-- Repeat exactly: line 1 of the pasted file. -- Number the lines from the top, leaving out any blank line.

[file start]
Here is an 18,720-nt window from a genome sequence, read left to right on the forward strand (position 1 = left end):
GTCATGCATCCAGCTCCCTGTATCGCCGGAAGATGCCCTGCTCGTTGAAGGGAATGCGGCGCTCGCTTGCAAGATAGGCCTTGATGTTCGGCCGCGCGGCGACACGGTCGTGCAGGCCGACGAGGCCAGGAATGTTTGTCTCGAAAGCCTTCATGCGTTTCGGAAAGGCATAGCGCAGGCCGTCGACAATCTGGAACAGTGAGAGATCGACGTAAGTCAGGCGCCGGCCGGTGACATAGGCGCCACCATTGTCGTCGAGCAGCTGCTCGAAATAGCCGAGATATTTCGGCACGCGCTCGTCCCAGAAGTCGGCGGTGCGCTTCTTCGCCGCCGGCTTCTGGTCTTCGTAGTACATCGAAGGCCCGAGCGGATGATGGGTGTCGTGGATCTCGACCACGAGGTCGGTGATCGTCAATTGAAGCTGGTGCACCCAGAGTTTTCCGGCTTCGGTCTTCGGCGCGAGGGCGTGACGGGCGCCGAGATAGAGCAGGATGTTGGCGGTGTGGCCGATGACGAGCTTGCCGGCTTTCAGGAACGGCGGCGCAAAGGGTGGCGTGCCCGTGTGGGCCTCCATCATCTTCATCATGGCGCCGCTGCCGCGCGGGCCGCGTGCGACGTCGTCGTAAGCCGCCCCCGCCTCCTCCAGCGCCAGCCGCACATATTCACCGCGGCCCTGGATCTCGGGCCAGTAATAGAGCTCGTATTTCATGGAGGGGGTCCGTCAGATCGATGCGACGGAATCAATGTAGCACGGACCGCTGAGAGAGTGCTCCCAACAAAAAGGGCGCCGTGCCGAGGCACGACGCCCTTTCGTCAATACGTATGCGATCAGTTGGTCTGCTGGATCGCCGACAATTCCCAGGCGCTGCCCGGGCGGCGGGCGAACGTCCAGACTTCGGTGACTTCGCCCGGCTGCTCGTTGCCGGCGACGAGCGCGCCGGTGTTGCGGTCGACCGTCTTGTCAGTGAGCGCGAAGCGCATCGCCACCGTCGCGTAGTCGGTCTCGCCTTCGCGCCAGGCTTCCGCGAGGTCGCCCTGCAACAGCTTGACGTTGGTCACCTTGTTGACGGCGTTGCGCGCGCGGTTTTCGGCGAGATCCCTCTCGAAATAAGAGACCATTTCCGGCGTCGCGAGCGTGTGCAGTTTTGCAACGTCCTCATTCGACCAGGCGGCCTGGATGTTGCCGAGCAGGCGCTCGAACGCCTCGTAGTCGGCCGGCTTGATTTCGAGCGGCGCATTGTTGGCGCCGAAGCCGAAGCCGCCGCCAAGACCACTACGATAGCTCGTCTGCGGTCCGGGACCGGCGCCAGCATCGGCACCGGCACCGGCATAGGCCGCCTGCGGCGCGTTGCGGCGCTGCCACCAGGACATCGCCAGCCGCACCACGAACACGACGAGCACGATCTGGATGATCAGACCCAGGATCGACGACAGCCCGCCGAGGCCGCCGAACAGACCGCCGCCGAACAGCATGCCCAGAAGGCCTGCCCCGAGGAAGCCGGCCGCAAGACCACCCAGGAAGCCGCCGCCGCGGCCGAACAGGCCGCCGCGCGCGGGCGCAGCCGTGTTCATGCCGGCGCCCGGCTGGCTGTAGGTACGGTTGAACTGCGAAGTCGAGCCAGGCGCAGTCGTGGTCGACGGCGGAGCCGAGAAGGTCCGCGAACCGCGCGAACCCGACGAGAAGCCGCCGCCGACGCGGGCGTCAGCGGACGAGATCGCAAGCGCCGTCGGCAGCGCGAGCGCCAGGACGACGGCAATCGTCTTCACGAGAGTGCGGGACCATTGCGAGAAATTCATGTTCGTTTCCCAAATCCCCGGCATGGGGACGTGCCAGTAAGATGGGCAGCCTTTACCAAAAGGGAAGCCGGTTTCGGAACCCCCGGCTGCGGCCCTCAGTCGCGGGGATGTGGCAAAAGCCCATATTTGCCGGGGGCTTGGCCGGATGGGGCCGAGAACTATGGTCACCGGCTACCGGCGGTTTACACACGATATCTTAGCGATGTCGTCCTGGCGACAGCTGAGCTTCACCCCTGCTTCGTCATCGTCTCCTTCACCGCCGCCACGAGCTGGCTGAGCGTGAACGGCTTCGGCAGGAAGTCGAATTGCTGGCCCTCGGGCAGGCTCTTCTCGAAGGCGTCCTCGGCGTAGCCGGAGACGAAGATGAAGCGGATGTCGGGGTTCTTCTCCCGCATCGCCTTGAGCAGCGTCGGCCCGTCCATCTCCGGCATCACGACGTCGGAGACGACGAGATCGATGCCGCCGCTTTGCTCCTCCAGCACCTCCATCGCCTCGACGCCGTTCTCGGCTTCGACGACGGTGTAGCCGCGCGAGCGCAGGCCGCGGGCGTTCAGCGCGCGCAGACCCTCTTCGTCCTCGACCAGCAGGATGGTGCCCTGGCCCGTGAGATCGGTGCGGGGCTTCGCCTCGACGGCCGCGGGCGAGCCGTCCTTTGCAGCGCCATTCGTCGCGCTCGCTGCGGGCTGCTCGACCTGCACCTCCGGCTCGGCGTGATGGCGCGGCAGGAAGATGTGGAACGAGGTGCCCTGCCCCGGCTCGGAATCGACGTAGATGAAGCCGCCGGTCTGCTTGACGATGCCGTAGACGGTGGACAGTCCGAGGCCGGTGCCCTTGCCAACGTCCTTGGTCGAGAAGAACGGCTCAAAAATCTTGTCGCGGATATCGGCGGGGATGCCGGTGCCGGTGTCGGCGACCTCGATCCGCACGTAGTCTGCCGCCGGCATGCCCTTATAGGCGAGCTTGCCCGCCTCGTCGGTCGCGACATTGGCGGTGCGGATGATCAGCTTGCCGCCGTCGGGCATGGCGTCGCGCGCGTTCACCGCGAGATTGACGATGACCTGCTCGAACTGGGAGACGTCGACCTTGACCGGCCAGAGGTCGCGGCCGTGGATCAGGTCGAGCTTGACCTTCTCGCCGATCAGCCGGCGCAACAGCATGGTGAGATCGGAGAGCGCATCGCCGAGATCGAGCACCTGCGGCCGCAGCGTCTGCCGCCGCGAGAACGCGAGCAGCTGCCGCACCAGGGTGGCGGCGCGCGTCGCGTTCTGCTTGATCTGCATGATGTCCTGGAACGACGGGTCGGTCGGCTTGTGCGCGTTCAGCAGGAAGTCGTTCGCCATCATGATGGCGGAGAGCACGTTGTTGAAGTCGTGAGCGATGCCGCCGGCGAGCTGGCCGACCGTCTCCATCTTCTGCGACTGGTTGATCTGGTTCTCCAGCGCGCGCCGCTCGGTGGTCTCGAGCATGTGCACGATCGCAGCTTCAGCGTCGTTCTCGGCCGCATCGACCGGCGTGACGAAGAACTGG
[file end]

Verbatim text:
Here is an 18,720-nt window from a genome sequence, read left to right on the forward strand (position 1 = left end):